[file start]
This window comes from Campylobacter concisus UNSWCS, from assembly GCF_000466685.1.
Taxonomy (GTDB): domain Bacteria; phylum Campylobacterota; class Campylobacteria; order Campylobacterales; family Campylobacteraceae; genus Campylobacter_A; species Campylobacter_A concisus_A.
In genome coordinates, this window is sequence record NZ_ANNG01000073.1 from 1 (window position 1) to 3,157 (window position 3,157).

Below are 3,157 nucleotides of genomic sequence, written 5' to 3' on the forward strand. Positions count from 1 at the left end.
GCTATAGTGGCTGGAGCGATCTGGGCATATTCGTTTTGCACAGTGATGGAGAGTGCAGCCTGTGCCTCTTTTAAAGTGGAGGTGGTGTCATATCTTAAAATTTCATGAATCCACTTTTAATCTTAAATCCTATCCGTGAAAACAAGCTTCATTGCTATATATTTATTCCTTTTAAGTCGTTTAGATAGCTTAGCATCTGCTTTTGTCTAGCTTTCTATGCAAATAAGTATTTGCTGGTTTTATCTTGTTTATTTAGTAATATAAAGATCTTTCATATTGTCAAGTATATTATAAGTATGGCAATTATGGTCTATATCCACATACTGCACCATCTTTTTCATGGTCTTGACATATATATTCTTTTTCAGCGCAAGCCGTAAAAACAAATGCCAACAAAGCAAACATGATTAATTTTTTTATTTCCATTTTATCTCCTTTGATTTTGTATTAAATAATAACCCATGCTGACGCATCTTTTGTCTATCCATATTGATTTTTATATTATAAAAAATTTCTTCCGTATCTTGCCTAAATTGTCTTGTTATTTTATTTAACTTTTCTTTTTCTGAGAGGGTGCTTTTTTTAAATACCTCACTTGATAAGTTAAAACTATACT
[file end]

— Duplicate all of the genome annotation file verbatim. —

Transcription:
This window comes from Campylobacter concisus UNSWCS, from assembly GCF_000466685.1.
Taxonomy (GTDB): domain Bacteria; phylum Campylobacterota; class Campylobacteria; order Campylobacterales; family Campylobacteraceae; genus Campylobacter_A; species Campylobacter_A concisus_A.
In genome coordinates, this window is sequence record NZ_ANNG01000073.1 from 1 (window position 1) to 3,157 (window position 3,157).

Below are 3,157 nucleotides of genomic sequence, written 5' to 3' on the forward strand. Positions count from 1 at the left end.
GCTATAGTGGCTGGAGCGATCTGGGCATATTCGTTTTGCACAGTGATGGAGAGTGCAGCCTGTGCCTCTTTTAAAGTGGAGGTGGTGTCATATCTTAAAATTTCATGAATCCACTTTTAATCTTAAATCCTATCCGTGAAAACAAGCTTCATTGCTATATATTTATTCCTTTTAAGTCGTTTAGATAGCTTAGCATCTGCTTTTGTCTAGCTTTCTATGCAAATAAGTATTTGCTGGTTTTATCTTGTTTATTTAGTAATATAAAGATCTTTCATATTGTCAAGTATATTATAAGTATGGCAATTATGGTCTATATCCACATACTGCACCATCTTTTTCATGGTCTTGACATATATATTCTTTTTCAGCGCAAGCCGTAAAAACAAATGCCAACAAAGCAAACATGATTAATTTTTTTATTTCCATTTTATCTCCTTTGATTTTGTATTAAATAATAACCCATGCTGACGCATCTTTTGTCTATCCATATTGATTTTTATATTATAAAAAATTTCTTCCGTATCTTGCCTAAATTGTCTTGTTATTTTATTTAACTTTTCTTTTTCTGAGAGGGTGCTTTTTTTAAATACCTCACTTGATAAGTTAAAACTATACT